A University of Hawaii medical professor and pediatric cardiologist has for the first time linked chest injuries with a potentially fatal heart condition — a discovery he hopes will help improve safety for contact sports.
The finding stems from the case of a 16-year-old Oahu football player who was admitted to Kapiolani Medical Center last year after being hit in the chest at practice.
“The finding of this case report is that a blunt injury to the chest can cause this abnormal heart rhythm,” which can lead to blood clots and stroke, said Dr. Andras Bratincsak, a clinical professor at the John A. Burns School of Medicine and a pediatric cardiologist at Kapiolani Medical Center.
Existing medical research has linked hard hits to the chest with sudden cardiac arrest, but Bratincsak’s discovery deals with the potentially lethal affect on the upper chamber of the heart.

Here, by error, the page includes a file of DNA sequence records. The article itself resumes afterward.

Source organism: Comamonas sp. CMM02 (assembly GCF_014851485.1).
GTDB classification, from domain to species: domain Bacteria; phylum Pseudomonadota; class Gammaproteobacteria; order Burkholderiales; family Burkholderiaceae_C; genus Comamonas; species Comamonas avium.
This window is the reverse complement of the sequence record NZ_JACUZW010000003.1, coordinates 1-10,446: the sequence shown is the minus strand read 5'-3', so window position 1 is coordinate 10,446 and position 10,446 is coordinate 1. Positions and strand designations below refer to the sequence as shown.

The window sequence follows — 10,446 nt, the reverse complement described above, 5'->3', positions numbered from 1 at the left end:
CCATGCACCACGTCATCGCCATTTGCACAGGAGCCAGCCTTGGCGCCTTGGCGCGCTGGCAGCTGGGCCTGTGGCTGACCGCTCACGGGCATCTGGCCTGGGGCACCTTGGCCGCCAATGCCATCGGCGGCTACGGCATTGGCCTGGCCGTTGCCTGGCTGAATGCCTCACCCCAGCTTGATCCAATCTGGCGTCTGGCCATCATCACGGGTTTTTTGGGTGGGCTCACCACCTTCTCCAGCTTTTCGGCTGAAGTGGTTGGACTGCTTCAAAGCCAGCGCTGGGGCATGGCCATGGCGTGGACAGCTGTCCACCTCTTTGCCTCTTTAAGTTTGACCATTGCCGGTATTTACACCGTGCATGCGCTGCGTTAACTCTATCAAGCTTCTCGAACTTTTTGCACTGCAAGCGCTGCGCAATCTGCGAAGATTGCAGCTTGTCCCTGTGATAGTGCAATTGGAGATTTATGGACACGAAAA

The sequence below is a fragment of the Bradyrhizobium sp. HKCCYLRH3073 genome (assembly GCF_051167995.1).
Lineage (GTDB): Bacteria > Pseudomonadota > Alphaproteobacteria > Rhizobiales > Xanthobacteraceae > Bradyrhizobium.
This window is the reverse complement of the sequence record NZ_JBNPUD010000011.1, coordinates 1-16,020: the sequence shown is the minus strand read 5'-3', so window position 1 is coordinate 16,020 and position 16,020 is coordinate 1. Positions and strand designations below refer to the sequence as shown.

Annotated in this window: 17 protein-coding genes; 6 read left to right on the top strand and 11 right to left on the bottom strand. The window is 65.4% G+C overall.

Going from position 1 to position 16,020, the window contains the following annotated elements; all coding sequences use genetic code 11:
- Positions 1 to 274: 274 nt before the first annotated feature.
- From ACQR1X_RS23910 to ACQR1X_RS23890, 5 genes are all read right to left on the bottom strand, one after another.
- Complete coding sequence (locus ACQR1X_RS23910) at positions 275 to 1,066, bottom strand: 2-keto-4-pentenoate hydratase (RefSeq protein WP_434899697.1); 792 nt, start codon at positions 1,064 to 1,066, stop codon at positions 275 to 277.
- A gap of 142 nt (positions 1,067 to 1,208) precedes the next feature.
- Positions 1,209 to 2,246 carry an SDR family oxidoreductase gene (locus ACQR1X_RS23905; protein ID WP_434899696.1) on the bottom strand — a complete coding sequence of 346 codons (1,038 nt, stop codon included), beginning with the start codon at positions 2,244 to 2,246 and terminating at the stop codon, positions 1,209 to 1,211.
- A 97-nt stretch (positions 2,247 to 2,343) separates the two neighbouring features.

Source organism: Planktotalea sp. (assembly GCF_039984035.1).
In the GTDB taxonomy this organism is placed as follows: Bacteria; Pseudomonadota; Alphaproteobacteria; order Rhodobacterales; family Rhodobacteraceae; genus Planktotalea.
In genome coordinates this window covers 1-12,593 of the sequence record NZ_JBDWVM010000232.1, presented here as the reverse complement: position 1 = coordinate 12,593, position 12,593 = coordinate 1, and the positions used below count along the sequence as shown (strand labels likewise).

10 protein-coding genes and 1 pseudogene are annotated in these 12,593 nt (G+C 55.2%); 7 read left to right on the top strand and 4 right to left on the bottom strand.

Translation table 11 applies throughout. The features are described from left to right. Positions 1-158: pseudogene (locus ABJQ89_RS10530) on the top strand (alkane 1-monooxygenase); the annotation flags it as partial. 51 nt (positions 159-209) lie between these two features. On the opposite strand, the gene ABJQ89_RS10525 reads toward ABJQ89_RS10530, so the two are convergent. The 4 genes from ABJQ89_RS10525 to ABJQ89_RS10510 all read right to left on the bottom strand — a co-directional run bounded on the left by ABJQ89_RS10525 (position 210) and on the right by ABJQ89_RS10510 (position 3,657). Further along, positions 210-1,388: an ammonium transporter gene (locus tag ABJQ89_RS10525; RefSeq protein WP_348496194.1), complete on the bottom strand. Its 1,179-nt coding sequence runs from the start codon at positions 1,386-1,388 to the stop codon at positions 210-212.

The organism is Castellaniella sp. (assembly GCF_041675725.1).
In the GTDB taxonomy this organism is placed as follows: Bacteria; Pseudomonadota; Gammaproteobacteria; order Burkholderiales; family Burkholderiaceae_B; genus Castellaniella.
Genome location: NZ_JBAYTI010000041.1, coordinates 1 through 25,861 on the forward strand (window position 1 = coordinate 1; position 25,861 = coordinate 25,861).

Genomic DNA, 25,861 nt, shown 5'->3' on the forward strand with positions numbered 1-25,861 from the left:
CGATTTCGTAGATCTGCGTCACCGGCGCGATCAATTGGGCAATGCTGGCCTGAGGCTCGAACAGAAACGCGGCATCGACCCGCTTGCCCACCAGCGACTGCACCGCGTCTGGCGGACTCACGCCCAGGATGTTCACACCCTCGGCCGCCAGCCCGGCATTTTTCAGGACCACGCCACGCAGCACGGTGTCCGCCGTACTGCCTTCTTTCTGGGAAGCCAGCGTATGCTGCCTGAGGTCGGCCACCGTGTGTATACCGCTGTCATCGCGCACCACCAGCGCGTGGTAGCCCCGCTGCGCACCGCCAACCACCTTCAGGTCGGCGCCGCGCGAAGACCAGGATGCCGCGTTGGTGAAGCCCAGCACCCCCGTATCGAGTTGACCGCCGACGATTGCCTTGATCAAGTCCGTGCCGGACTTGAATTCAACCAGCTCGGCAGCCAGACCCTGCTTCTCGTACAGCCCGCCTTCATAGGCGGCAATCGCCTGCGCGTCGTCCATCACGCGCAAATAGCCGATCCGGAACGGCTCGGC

His findings will be published in the January issue of the journal Pediatrics. JABSOM medical
student Kyle Ota is a co-author.
While the football player survived, Bratincsak said the case emphasizes the importance of diagnosing an abnormal heartbeat early to prevent complications. Symptoms include heart palpitations, or rapid heartbeat; chest pain; and light-headedness.
He said athletes should be protecting not only their heads, but their chests as well.
“I think this might increase the awareness of potential complications in sports events (such as) baseball, football, mostly, maybe also soccer, martial arts, where there can be a blunt chest trauma,” he said. “It doesn’t cause an immediate collapse on the field, but it can cause fatal consequences, including stroke, as long as four days afterward.”